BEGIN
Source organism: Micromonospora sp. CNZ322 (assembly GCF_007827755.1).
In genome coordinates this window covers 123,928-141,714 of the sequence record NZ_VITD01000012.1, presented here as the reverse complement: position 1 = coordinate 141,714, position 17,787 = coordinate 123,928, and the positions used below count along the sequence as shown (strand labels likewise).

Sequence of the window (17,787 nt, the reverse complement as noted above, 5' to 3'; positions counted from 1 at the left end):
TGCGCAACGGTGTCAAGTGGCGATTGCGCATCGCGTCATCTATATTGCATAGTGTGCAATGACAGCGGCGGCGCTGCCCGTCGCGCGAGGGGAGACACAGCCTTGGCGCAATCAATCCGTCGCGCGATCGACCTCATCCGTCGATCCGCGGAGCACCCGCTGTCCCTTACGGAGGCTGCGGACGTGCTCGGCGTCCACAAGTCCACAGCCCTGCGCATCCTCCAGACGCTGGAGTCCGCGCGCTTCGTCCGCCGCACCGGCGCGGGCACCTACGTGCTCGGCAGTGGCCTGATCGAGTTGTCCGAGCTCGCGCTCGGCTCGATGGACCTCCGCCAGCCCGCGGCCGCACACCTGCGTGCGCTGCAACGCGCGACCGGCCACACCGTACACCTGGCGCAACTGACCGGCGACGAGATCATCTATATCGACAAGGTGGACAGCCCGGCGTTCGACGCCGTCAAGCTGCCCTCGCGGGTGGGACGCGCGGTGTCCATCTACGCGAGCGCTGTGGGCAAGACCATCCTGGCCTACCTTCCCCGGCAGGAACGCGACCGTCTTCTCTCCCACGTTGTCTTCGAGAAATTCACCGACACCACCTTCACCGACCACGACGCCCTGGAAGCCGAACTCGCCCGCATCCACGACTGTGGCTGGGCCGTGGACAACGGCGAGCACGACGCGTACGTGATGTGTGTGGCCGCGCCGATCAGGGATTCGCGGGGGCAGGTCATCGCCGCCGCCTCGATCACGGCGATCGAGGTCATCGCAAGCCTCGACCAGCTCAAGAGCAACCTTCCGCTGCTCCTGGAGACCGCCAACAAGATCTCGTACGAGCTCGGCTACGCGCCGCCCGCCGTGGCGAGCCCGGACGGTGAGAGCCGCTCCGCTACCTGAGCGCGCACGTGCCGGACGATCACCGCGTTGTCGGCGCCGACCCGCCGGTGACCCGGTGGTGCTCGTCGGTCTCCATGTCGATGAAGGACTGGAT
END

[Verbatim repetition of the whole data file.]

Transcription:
Source organism: Micromonospora sp. CNZ322 (assembly GCF_007827755.1).
In genome coordinates this window covers 123,928-141,714 of the sequence record NZ_VITD01000012.1, presented here as the reverse complement: position 1 = coordinate 141,714, position 17,787 = coordinate 123,928, and the positions used below count along the sequence as shown (strand labels likewise).

Sequence of the window (17,787 nt, the reverse complement as noted above, 5' to 3'; positions counted from 1 at the left end):
TGCGCAACGGTGTCAAGTGGCGATTGCGCATCGCGTCATCTATATTGCATAGTGTGCAATGACAGCGGCGGCGCTGCCCGTCGCGCGAGGGGAGACACAGCCTTGGCGCAATCAATCCGTCGCGCGATCGACCTCATCCGTCGATCCGCGGAGCACCCGCTGTCCCTTACGGAGGCTGCGGACGTGCTCGGCGTCCACAAGTCCACAGCCCTGCGCATCCTCCAGACGCTGGAGTCCGCGCGCTTCGTCCGCCGCACCGGCGCGGGCACCTACGTGCTCGGCAGTGGCCTGATCGAGTTGTCCGAGCTCGCGCTCGGCTCGATGGACCTCCGCCAGCCCGCGGCCGCACACCTGCGTGCGCTGCAACGCGCGACCGGCCACACCGTACACCTGGCGCAACTGACCGGCGACGAGATCATCTATATCGACAAGGTGGACAGCCCGGCGTTCGACGCCGTCAAGCTGCCCTCGCGGGTGGGACGCGCGGTGTCCATCTACGCGAGCGCTGTGGGCAAGACCATCCTGGCCTACCTTCCCCGGCAGGAACGCGACCGTCTTCTCTCCCACGTTGTCTTCGAGAAATTCACCGACACCACCTTCACCGACCACGACGCCCTGGAAGCCGAACTCGCCCGCATCCACGACTGTGGCTGGGCCGTGGACAACGGCGAGCACGACGCGTACGTGATGTGTGTGGCCGCGCCGATCAGGGATTCGCGGGGGCAGGTCATCGCCGCCGCCTCGATCACGGCGATCGAGGTCATCGCAAGCCTCGACCAGCTCAAGAGCAACCTTCCGCTGCTCCTGGAGACCGCCAACAAGATCTCGTACGAGCTCGGCTACGCGCCGCCCGCCGTGGCGAGCCCGGACGGTGAGAGCCGCTCCGCTACCTGAGCGCGCACGTGCCGGACGATCACCGCGTTGTCGGCGCCGACCCGCCGGTGACCCGGTGGTGCTCGTCGGTCTCCATGTCGATGAAGGACTGGAT